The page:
The creation of US-style privately-run secondary schools could be included in Labour's election manifesto, if key figures in Downing Street have their way.
Andrew Adonis, Tony Blair's chief education adviser, is hoping to appeal over the heads of Labour members and win public backing for the introduction of charter schools in England, The TES has learnt.
The taxpayer-funded schools have proved controversial in the US. Unlike English academies, they can be run by private firms to make money.
A source with close links to Downing Street and the Department for Education and Skills said that Mr Adonis was using the public consultation on Labour's next manifesto to strengthen his long-standing desire to bring charter schools to the UK.
Mr Adonis and other Downing Street advisers have made a number of trips to the US to look at charter schools.
"Andrew is attempting to wheedle this in by winning public support. He wants to be able to turn around and say my hobby-horse is being ridden by the people. But even if it does not win support, the idea will not go away," the source said.
Supporters claim charter schools boost diversity and raise standards in deprived, often urban, areas.
But evidence of attainment is mixed. Research by the Brookings Institute, an influential Washington think-tank, suggests that charter school pupils lag up to a year behind their peers in district (local authority) schools.
Critics also point to scandals including instances of the diversion of public funds to bankroll lavish lifestyles for staff, to show that the independently-run schools are open to abuse.
Any attempt to introduce charter schools in the UK will face fierce opposition from teaching unions and local authorities.
Both groups attacked as unworkable Conservative proposals to allow parents to set up their own schools, an idea which borrowed heavily from the US.
A Downing Street insider admitted the Government wants to learn from charter schools but denied that the idea could be directly replicated in England and said companies would not be allowed to make profits.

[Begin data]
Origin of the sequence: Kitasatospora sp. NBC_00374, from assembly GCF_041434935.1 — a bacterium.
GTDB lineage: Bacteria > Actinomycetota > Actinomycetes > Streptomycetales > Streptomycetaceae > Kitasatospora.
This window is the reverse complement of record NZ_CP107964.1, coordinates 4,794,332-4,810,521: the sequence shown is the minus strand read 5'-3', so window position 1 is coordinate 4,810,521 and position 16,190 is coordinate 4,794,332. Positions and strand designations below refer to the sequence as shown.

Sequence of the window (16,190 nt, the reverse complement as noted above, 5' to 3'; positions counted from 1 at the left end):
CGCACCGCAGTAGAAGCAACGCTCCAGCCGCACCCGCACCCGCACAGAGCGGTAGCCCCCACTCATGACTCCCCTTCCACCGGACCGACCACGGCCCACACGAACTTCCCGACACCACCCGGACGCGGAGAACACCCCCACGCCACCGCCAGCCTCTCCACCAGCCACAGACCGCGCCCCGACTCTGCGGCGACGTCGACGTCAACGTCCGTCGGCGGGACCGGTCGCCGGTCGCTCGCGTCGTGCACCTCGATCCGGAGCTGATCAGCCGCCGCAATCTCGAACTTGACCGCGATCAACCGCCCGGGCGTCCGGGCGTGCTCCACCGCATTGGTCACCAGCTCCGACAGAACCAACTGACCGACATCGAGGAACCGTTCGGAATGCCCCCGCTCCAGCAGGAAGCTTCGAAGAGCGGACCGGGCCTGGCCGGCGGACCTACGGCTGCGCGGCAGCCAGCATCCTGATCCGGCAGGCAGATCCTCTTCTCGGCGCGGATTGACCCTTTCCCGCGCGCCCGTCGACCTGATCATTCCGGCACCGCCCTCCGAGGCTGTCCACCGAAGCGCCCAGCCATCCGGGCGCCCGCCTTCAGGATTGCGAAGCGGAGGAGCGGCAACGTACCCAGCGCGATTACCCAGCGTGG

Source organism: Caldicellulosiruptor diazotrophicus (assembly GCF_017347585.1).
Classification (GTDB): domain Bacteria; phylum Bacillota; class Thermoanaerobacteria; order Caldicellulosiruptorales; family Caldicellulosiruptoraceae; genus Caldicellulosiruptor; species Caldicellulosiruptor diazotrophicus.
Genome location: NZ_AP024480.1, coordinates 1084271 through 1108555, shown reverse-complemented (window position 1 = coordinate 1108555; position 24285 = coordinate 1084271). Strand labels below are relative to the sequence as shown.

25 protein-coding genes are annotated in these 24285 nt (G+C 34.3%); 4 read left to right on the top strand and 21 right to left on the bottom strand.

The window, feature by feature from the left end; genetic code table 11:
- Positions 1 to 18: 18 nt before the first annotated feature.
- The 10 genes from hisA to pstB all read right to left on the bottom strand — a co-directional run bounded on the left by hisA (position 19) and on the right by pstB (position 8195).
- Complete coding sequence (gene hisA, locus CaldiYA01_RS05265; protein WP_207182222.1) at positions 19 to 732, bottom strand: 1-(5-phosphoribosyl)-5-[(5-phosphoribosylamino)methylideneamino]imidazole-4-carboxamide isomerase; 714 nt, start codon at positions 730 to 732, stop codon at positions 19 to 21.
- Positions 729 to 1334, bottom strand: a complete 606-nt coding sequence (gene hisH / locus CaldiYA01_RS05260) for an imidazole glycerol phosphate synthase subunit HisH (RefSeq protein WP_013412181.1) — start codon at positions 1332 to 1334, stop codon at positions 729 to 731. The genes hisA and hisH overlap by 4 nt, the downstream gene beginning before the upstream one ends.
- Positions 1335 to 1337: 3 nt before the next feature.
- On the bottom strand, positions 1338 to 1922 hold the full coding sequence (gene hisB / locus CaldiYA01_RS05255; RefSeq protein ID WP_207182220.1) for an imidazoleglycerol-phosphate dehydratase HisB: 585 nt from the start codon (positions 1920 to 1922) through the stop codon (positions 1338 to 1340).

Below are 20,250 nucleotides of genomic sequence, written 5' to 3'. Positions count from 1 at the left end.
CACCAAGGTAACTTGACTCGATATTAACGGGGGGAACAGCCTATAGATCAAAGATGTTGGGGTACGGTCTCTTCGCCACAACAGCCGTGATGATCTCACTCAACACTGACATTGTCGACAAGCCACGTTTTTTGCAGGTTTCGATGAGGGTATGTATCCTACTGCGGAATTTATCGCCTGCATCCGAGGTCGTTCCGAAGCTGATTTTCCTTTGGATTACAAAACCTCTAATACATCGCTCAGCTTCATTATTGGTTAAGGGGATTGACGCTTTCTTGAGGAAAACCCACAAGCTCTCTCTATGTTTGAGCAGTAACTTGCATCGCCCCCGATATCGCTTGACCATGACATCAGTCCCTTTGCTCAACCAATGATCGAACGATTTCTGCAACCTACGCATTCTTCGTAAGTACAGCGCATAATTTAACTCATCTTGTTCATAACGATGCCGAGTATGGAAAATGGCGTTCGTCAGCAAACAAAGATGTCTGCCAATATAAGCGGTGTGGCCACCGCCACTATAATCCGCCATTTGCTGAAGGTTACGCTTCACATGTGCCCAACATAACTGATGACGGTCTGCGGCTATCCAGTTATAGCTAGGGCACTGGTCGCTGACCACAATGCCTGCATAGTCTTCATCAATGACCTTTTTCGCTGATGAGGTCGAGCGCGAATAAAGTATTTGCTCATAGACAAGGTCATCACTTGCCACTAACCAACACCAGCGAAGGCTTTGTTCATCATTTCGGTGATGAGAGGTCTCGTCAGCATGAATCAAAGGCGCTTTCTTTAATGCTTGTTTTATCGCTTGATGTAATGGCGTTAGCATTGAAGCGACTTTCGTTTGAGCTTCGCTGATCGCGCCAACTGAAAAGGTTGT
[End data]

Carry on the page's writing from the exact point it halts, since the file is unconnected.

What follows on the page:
The idea is to enable communities with low educational attainment to set up their own alternatives to existing state schools, he said.
The Big Conversation consultation document, launched by Tony Blair in November, floats the introduction of charter schools as part of secondary school reform.
It says: "Secondary level reform has become a key issue in the US, including the creation of independently-managed 'charter' schools.
"We face a similar reform challenge. Should we make it even easier for schools to expand, or new schools to be established, by sponsors able to provide excellent standards of education where there is parental demand?"
Education action zones, academies and the privatisation of local authority services have all been promoted by Downing Street in the face of strong opposition from within the Labour party and sections of the DfES.
John Bangs, National Union of Teachers' head of education, said: "Charter schools have been intensely disruptive in the US. There is no evidence that they have raised standards."
Neil McIntosh, chief executive of not-for-profit education company CfBT, said: "If this is true we would be enormously interested.
"The notion of having alternative providers is well-established in other public services. In education it seems to only be acceptable in the special schools sector. It is ironic that what is acceptable for the most vulnerable children is not seen as acceptable for the majority."